Data from: Biodiversity assessment of tropical shelf eukaryotic communities via pelagic eDNA metabarcoding

Owen S. Wangensteen, Judith Bakker, Stefano Mariani, Charles Baillie, Dayne Buddo, Demian D. Chapman, Austin J. Gallagher, Tristan L. Guttridge & Heidi Hertler
Our understanding of marine communities and their functions in an ecosystem relies on the ability to detect and monitor species distributions and abundances. Currently, the use of environmental DNA (eDNA) metabarcoding is increasingly being applied for the rapid assessment and monitoring of aquatic species. Most eDNA metabarcoding studies have either focused on the simultaneous identification of a few specific taxa/groups or have been limited in geographical scope. Here we employed eDNA metabarcoding to compare beta...

Oceanographic features and limited dispersal shape the population genetic structure of the vase sponge Ircinia campana in the Greater Caribbean

Sarah Griffiths, Mark Butler, Donald Behringer, Thierry Pérez & Richard Preziosi
Understanding population genetic structure can help us to infer dispersal patterns, predict population resilience and design effective management strategies. For sessile species with limited dispersal, this is especially pertinent because genetic diversity and connectivity are key aspects of their resilience to environmental stressors. Here, we describe the population structure of Ircinia campana, a common Caribbean sponge subject to mass mortalities and disease. Microsatellites were used to genotype 440 individuals from 19 sites throughout the Greater...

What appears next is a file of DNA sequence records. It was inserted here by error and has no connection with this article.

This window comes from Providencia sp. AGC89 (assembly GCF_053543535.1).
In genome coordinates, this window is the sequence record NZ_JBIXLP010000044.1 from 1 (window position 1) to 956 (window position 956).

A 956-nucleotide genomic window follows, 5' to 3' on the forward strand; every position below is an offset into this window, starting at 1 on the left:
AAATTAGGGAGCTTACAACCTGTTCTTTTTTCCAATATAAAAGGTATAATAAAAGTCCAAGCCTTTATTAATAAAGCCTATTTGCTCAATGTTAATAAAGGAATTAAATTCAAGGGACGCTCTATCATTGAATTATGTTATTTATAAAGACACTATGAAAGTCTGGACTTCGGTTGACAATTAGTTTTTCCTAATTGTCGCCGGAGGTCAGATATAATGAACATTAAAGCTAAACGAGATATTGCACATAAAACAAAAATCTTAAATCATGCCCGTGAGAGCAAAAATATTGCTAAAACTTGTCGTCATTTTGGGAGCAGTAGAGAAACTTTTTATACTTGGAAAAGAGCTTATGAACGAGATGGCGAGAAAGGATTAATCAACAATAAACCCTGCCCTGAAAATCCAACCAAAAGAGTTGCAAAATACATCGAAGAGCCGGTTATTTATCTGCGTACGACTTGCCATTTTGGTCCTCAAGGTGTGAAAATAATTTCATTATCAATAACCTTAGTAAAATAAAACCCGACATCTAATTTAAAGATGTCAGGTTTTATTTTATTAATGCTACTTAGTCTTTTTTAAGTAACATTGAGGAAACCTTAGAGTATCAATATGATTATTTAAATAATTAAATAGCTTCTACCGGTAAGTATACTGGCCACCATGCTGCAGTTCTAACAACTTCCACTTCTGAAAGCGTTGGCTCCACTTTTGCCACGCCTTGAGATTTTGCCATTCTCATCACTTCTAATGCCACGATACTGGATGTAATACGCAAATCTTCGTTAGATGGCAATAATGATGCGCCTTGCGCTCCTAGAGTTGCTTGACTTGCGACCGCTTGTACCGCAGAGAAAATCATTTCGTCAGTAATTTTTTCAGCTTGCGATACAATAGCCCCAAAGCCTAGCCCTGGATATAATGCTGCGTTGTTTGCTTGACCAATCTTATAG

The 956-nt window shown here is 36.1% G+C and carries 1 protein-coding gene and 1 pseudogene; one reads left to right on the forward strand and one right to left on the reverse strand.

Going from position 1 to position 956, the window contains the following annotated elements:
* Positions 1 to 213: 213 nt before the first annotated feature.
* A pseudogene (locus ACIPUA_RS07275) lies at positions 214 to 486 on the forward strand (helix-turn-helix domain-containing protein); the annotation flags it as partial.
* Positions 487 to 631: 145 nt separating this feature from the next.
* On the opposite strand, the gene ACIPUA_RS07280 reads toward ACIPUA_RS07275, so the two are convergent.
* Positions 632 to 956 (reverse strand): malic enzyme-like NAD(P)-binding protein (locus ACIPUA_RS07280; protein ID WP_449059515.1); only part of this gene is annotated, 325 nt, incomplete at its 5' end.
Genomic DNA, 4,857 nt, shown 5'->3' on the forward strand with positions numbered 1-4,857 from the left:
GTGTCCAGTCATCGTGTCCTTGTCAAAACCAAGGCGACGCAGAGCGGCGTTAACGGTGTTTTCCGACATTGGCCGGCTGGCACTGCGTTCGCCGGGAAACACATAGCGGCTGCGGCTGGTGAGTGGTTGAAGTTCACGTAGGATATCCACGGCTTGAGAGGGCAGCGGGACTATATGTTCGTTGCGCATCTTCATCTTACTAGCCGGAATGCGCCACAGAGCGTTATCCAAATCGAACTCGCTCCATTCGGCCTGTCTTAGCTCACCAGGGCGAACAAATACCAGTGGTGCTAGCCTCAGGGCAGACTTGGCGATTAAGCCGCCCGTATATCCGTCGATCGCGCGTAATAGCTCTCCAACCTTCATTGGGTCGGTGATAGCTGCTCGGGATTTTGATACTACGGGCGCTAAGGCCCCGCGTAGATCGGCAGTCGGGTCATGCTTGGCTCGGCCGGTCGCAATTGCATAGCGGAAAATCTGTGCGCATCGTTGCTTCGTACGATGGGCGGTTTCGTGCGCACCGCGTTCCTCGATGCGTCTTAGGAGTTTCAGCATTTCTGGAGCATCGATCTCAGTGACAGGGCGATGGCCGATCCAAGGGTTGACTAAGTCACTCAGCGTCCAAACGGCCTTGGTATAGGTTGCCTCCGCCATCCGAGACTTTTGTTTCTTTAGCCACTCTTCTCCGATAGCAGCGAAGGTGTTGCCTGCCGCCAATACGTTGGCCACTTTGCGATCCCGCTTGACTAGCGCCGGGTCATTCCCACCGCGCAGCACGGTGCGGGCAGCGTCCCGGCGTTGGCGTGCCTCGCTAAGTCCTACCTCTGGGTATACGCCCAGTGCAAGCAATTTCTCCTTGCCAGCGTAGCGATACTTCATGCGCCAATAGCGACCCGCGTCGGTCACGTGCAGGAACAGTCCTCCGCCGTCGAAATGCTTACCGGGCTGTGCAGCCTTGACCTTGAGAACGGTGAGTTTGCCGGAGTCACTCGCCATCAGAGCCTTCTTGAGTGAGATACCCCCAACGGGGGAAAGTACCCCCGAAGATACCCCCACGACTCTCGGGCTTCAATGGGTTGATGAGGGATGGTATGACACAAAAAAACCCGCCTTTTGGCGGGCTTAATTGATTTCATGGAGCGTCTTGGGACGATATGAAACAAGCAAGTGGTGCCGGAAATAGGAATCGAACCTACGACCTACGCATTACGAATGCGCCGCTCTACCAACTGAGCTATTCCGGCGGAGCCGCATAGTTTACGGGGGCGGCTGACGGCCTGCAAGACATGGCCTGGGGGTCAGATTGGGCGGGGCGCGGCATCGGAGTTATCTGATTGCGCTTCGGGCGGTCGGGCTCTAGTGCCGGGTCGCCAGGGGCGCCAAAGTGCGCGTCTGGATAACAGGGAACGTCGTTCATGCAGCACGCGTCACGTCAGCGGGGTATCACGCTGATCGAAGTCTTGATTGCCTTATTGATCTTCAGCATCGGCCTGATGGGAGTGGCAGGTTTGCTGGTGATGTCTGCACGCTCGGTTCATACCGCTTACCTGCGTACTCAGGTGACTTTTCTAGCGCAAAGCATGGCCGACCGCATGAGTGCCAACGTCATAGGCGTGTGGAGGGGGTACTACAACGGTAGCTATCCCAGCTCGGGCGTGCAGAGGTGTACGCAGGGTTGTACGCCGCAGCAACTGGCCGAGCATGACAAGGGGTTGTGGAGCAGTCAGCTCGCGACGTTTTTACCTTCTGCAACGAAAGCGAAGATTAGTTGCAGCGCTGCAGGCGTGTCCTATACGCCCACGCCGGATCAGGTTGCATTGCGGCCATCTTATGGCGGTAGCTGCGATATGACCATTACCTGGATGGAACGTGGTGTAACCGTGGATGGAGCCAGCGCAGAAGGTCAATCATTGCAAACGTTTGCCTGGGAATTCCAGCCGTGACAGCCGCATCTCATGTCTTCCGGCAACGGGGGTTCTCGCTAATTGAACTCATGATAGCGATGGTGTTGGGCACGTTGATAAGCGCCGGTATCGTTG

A closer look at invasiveness and relatedness: life histories, temperature and establishment success of four congeners

Jennifer Rehage, Eric Maurer, Laura Lopez & Andy Sih
Successful invasive species are often closely related to other invasive species suggesting that shared traits contribute to their invasion success. Alternatively, related species can differ in invasiveness, where some are highly invasive yet congeners seem unable to invade. Here, we compared the traits and establishment abilities of two highly successful invasive species, Gambusia affinis and G. holbrooki to those of two close relatives, G. geiseri and G. hispaniolae. Using laboratory experiments, we compared low temperature...

Habitat structure mediates vulnerability to climate change through its effects on thermoregulatory behavior

Lauren Neel, Michael Logan, Daniel Nicholson, Christina Miller, Albert Chung, Inbar Maayan, Zach Degon, Madeline DuBois, John David Curlis, Q Taylor, Kaitlin Keegan, Owen McMillan, Jonathan Losos & Christian Cox